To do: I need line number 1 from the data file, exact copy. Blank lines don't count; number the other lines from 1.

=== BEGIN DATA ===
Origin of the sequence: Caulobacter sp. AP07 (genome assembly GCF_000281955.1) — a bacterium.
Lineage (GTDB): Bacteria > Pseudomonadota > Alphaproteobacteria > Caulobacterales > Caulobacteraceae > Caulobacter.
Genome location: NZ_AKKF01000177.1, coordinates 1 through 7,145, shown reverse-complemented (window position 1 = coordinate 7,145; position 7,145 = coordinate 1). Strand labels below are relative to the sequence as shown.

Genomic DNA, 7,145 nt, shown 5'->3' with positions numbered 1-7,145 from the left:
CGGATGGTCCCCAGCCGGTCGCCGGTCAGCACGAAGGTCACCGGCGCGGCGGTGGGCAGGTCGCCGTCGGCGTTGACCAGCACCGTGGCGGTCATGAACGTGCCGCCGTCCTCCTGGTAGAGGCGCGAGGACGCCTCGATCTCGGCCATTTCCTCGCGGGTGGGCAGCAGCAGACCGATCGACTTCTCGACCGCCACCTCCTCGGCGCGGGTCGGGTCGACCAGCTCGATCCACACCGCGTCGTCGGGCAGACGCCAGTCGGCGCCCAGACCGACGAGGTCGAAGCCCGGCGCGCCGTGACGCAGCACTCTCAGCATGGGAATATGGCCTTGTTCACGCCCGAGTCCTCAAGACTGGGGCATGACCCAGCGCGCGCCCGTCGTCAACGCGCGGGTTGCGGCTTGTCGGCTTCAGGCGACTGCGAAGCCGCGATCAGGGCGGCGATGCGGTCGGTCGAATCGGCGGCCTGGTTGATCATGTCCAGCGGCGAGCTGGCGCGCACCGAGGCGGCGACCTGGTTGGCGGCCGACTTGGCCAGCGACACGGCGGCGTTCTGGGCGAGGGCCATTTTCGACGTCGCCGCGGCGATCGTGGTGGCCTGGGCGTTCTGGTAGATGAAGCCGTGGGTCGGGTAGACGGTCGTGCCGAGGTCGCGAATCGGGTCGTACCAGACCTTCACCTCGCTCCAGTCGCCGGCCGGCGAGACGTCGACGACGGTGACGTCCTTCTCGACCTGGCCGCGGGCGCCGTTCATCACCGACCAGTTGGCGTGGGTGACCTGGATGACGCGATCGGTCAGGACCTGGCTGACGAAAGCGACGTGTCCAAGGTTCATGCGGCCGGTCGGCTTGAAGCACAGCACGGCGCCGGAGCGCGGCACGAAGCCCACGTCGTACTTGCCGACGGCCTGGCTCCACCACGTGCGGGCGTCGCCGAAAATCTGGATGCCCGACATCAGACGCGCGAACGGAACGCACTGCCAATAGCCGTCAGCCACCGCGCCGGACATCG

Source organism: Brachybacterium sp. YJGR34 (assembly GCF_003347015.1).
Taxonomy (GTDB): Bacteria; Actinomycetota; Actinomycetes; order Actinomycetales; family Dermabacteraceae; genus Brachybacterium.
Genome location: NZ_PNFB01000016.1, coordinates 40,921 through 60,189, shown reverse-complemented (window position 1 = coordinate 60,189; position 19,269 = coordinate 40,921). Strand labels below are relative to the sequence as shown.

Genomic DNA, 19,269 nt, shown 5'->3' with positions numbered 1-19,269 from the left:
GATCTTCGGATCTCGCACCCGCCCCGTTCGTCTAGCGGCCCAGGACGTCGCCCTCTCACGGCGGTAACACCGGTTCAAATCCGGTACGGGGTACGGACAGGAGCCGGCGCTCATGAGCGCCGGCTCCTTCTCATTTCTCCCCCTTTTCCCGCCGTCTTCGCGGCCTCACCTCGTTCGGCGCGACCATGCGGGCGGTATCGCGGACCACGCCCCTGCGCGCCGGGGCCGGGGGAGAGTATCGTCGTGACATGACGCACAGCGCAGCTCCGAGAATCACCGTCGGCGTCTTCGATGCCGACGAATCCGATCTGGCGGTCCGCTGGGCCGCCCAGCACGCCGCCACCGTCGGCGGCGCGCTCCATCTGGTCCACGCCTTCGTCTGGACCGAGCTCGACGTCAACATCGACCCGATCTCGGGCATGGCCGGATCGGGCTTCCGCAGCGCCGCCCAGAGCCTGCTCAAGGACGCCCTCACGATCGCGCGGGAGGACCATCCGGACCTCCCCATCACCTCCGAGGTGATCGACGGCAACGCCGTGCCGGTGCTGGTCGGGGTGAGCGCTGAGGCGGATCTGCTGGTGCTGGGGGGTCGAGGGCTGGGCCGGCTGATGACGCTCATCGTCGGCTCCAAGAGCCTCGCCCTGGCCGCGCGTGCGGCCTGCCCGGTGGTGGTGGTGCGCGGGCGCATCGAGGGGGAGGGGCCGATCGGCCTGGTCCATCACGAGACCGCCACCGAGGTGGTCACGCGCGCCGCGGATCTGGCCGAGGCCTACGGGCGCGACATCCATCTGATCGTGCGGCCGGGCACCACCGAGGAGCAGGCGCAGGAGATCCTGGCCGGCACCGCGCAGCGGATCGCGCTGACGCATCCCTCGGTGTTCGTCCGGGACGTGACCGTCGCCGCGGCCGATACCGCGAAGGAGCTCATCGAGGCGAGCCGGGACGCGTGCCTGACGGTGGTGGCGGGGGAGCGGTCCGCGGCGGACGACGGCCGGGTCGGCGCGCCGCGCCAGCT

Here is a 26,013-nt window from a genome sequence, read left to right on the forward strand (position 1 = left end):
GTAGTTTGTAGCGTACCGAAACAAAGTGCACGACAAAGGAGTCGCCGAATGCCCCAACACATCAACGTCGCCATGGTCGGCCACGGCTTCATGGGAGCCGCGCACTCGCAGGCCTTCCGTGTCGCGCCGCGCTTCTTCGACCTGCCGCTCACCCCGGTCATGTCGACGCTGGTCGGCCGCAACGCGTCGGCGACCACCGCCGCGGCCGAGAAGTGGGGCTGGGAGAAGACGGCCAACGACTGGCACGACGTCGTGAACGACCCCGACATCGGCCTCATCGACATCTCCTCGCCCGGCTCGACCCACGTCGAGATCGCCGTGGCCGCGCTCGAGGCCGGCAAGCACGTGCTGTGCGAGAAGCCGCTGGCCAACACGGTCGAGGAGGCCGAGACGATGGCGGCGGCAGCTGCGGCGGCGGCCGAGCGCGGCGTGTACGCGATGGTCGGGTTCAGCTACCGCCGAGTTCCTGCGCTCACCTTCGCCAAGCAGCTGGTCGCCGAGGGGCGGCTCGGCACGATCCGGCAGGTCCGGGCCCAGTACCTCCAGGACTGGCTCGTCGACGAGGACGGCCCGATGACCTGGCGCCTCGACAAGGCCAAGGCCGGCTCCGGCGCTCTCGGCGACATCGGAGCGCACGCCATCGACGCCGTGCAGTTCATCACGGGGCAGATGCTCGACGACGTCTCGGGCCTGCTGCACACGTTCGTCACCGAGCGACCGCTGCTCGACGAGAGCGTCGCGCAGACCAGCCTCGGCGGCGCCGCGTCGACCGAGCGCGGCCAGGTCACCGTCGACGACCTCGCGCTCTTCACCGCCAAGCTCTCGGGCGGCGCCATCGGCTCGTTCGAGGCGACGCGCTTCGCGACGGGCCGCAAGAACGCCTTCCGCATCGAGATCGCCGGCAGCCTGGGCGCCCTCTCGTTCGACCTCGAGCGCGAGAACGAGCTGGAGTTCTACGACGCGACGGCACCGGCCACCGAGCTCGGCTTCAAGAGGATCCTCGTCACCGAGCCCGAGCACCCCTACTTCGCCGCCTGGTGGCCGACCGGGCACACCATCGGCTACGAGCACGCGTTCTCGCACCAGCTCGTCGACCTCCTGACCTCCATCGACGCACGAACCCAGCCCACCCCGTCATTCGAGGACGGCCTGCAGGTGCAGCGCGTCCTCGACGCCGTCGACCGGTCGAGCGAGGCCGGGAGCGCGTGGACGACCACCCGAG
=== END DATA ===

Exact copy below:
Origin of the sequence: Caulobacter sp. AP07 (genome assembly GCF_000281955.1) — a bacterium.